A race between Boeing N2S-3 Stearman biplane and Riley 12/4 Special roadster car, organized during the air show concluding the 20th FAI World Glider Aerobatic Championships 2017, hosted by Pomeranian Aeroclub in Toruń, Poland.
There is no exaggeration in saying that the history of air shows is as long as the history of aviation itself. Those shows, opened to the general public and organized in a form as we know today, have been organized yet since the early 1910s.
And from the very beginning, the purpose of those events was not only to exhibit aeroplanes as such, but also show the marvel of aviation in attractive and entertaining way. Therefore, apart from the usual aerobatic shows, aeroplane displays were combined with stunts, wing-walking and car racing (which, in the meantime, were another rapidly developing novelty of the era).
The abovementioned attractions shortly became common for all aviation events around the world. And having highs and lows of their popularity over the years, the combined displays survived and still can be seen at the air shows. Certainly, the aerobatics is still the most popular, and most wanted, part of each air show schedule, but it seems that the other stunts are experiencing a well-deserved renaissance nowadays.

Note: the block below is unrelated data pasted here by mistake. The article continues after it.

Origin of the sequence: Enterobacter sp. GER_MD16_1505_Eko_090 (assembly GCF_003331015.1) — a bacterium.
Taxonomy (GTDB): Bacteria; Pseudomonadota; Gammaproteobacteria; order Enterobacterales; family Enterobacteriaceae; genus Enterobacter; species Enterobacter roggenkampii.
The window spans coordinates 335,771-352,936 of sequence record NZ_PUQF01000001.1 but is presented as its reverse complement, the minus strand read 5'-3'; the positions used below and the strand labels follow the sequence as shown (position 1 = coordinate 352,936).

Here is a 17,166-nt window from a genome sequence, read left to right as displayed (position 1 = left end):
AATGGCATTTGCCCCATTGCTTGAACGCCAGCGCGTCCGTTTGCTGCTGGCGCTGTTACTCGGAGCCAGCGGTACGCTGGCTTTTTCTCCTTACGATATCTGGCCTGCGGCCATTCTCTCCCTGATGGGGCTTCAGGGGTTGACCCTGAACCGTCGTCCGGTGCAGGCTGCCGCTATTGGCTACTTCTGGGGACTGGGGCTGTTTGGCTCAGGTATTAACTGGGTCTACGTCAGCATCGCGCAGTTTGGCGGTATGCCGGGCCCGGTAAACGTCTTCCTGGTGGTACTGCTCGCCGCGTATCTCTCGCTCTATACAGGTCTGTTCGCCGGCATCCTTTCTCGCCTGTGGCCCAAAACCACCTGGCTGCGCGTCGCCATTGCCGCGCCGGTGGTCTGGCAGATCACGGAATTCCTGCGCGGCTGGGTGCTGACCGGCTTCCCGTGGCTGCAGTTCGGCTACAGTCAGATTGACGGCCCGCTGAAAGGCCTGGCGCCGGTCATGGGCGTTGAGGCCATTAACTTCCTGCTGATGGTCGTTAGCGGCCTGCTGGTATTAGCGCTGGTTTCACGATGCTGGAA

It was no different in Toruń, the race between N2S-3 Stearman and Riley roadster was one of the biggest attractions of the air show. Especially that, due to the participating vehicles and the general formula of the race, the spectators could feel the vibes of past years and the golden era of aviation. And as it usually happens, the race proved the advantage of aircraft – Stearman and his pilot easily won two trials against the four-wheeled opponent.
Boeing N2S-3 Stearman that participated in the race is the only one of its kind in Poland. This Stearman was built by Boeing Airplane Company in Wichita on 12th March 1941, with serial number 75-1204 and marked as N2S-3 (US Navy variant). According to the official documents that survived, during the World War II this Stearman served in four different US Navy bases: Hutchinson (Kansas), Dallas (Texas), Bunker Hill (Indiana) and Corpus Christi (Texas).
In 1946 this aircraft was transferred to War Assets Administration, managing the surplus military equipment, and offered for sale. Stearman 75-1204 was bought by Desota Flying Service company and converted for agricultural use, receiving a more powerful engine and metal propeller. During the years, the aeroplane changed its owners several times, and finally was bought by Elmer Harmes – the World War II veteran and USAAF pilot, who completed 30 combat missions flying a B-24 bomber and then spent 6 months on Hawaii, flying a P-39 fighter.
When Harmes turned 100 years old, he sold the Stearman to Thomas Newell, who performed a complete restoration of the aircraft in 2009, following the original, historic documentation. A few years later, Stearman 75-1204 was sold again, this time to the Polish owner. Currently, it is the oldest aeroplane flying in Poland and since 2014 it participated in several air shows within the country.